The Kaleidoscope stage packed in many enchanting and eclectic sets throughout the weekend. Some of the more far-out names on its roster ended up being its most celebrated, such as Thyladomid’s imaginative set that floored viewers with a barrage of techno, and Extrawelt, who played a wildly bizarre yet brilliant live set that managed to out-weird Damian Lazarus’ relatively tame set at the Hive. TÂCHES provided an energy boost on Saturday evening, pummeling his audience with raunchy beats, while Jon Hopkins brought things to a calm level later on for his ethereal live closing set. Sebastian Mullaert and Mathew Jonson both stunned on Sunday, closing the festival out on a well-executed and hypnotic note.
Meanwhile, the Hive summoned everyone’s inner party animal. Mark Farina took his audience on a ride through a veritable soul train fueled by vintage-inspired deep house and disco-esque hits. Desert Hearts “Papa” Lee Reynolds rejuvenated Sunday’s tired crowd, possibly the biggest of the weekend, with lively measures of house fueling the non-stop dance party before other Sunday highlight Rodriguez Jr. presented his crowd with an upbeat, unforgettable performance. Oceanvs Orientalis set a high standard for Saturday, meshing together seemingly random textures into a mystical soundscape. Öona Dahl played off this theme later on, sailing into the sunset with emotive melodies before Heiko Laux dominated the night with a cunningly evil techno set.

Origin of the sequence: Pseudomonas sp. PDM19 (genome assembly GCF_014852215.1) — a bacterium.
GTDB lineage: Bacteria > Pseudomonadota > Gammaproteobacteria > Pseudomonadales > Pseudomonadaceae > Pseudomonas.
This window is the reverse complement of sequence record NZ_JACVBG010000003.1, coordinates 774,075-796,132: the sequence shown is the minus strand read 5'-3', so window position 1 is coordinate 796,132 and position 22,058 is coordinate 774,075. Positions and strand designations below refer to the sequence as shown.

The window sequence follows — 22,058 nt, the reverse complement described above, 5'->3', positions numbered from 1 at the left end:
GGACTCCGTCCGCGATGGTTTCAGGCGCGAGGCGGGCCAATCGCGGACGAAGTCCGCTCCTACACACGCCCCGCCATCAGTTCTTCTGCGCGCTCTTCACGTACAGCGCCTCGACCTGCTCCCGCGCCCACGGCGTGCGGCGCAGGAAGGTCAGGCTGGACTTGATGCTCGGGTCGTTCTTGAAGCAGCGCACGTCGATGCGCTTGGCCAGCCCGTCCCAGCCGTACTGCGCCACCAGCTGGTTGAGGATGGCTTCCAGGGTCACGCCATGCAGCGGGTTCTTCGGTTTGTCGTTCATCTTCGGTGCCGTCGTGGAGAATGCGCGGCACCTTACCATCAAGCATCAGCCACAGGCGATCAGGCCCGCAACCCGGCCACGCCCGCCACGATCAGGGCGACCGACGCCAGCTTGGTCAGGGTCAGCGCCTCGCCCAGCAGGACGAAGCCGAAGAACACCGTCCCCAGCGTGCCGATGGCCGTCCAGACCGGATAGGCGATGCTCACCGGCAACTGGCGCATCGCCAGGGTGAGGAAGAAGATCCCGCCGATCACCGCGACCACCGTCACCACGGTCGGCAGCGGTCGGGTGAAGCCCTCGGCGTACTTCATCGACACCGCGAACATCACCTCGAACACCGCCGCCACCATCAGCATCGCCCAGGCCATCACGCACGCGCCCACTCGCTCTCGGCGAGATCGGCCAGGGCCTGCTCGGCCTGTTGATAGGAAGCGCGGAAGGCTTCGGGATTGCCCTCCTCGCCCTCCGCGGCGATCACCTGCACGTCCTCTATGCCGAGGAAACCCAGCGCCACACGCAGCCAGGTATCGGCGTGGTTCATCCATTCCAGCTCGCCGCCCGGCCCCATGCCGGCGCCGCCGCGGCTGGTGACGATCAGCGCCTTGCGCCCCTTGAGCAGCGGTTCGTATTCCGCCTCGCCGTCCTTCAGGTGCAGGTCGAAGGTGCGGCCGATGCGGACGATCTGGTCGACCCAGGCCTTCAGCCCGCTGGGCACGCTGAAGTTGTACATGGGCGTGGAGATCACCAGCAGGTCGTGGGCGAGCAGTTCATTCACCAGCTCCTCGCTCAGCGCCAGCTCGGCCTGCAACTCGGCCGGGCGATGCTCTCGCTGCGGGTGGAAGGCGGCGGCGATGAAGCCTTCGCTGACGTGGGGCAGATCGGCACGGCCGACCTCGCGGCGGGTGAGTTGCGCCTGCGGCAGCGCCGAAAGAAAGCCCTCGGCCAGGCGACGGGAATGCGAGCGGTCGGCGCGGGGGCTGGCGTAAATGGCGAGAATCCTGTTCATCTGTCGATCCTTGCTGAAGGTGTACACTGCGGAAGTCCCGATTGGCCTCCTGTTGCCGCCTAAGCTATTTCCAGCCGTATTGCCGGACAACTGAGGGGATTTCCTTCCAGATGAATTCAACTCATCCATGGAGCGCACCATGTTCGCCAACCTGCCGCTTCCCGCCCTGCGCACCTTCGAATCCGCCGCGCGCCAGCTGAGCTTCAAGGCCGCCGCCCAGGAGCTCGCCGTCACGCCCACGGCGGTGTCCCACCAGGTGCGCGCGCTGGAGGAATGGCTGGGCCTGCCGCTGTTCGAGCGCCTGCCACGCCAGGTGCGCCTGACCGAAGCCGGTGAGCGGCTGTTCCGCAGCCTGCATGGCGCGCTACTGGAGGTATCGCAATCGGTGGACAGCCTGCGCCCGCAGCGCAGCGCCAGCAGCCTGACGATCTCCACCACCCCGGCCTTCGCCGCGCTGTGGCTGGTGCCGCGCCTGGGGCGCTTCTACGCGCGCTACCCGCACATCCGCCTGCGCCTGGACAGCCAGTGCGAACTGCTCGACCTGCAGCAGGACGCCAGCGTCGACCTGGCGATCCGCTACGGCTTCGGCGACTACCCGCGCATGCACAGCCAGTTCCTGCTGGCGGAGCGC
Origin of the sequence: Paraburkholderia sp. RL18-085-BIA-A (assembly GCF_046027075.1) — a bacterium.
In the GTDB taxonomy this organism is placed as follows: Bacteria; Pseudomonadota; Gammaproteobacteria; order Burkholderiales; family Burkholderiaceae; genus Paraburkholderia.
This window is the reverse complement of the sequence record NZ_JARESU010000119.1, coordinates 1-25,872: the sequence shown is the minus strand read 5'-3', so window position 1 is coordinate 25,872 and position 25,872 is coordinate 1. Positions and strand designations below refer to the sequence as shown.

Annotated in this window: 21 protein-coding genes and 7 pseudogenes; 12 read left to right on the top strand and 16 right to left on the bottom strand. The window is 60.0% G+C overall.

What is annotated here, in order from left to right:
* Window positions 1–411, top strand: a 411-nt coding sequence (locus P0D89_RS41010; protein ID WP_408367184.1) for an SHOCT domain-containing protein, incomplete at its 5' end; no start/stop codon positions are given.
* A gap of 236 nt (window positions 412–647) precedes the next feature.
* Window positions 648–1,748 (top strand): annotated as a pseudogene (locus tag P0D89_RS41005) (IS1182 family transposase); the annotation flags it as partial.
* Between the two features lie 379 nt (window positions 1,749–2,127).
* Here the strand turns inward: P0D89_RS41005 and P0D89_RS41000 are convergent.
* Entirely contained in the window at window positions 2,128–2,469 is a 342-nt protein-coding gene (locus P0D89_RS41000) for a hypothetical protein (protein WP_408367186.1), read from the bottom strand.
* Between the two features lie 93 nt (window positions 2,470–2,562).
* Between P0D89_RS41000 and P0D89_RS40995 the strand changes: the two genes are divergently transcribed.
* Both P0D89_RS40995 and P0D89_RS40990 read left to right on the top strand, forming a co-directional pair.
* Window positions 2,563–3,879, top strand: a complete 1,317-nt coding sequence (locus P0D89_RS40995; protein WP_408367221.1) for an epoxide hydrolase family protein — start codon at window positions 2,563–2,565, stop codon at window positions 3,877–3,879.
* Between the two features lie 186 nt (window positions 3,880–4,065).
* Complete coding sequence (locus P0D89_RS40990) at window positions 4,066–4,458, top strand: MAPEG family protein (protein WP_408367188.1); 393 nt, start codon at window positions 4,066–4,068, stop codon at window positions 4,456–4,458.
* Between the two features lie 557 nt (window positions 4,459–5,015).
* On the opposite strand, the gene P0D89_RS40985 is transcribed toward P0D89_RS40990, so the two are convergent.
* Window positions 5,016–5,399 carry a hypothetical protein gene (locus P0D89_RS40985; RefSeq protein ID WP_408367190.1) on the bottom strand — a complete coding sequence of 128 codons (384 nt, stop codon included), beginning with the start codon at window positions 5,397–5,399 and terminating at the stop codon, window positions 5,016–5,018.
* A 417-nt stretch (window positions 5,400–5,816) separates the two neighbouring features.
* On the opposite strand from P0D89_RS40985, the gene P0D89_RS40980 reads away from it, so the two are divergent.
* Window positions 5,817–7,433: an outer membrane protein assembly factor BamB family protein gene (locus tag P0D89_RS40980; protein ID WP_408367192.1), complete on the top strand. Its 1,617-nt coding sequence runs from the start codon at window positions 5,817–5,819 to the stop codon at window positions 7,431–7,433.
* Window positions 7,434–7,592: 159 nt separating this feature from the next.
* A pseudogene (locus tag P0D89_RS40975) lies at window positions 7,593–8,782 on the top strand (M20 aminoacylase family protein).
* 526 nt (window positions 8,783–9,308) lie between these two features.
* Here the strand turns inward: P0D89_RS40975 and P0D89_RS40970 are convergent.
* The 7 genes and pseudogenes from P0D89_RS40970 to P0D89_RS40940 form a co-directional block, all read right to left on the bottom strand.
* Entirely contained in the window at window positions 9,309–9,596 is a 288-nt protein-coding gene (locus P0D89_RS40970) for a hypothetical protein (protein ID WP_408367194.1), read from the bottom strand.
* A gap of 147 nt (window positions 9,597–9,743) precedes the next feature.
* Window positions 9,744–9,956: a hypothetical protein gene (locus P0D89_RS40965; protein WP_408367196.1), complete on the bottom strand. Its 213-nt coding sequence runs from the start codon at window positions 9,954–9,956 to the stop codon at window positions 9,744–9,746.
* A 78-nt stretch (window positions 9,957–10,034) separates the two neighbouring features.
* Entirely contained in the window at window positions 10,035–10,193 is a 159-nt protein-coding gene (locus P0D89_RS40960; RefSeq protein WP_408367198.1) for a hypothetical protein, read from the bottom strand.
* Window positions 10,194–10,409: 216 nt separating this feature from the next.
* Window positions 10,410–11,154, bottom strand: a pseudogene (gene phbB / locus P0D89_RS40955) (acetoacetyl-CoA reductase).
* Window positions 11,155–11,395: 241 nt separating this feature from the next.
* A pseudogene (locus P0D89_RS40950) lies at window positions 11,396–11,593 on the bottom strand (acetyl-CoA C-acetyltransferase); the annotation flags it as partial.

After hours artists stood out as much as Woogie Weekend’s headliners. Tucked away between Hive and the Kaleidoscope, renowned LA collective Subtract reigned the Dusk stage on Friday. Those stumbling upon it were treated to quality sets by head honcho Anton Tumas, Tara Brooks, and more. Favela Bar hosted the area on Saturday, carrying its guests into the morning with groovy house clips.
Meanwhile, the Dawn stage played home to Deep and Respect crews. Marques Wyatt and Doc Martin played a contemplative, nostalgic b2b set on Friday night, reminding us of the music’s early roots, before Canson brought along a desert vibe for his sunrise slot. Saturday was dominated by Respect adding a drum ‘n’ bass twist to the weekend, providing a break from the consistent 4/4 time signatures elsewhere on the grounds.